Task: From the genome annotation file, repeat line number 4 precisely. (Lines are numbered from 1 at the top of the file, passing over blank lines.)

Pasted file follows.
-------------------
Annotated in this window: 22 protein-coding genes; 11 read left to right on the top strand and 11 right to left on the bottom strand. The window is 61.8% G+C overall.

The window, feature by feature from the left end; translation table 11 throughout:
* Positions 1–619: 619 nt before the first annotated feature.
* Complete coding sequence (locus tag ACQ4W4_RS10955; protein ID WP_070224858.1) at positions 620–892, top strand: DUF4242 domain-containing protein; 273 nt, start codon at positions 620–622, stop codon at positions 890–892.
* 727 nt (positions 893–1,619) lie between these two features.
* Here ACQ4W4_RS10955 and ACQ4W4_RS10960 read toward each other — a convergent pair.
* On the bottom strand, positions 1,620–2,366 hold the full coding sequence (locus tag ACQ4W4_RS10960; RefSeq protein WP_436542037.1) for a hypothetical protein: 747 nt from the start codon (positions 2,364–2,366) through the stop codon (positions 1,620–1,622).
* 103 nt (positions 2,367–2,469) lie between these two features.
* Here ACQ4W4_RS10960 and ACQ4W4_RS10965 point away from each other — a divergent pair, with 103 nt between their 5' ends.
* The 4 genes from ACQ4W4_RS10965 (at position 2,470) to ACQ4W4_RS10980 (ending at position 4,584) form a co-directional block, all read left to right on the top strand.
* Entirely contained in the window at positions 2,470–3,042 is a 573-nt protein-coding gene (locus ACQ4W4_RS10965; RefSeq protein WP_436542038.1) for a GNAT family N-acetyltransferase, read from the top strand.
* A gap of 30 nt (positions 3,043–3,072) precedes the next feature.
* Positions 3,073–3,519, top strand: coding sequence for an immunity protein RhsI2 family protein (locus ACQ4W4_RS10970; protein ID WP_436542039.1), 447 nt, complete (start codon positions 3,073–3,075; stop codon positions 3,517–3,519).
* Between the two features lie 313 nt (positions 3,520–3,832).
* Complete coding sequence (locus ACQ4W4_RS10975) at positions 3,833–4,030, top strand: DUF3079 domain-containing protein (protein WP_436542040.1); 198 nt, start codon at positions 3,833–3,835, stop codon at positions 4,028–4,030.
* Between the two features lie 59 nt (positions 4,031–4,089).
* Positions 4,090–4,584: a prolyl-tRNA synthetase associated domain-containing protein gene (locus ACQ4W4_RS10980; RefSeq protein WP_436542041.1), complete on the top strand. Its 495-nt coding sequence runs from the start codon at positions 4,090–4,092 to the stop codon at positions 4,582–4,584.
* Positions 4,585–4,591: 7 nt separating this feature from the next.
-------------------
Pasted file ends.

* Complete coding sequence (locus tag ACQ4W4_RS10955; protein ID WP_070224858.1) at positions 620–892, top strand: DUF4242 domain-containing protein; 273 nt, start codon at positions 620–622, stop codon at positions 890–892.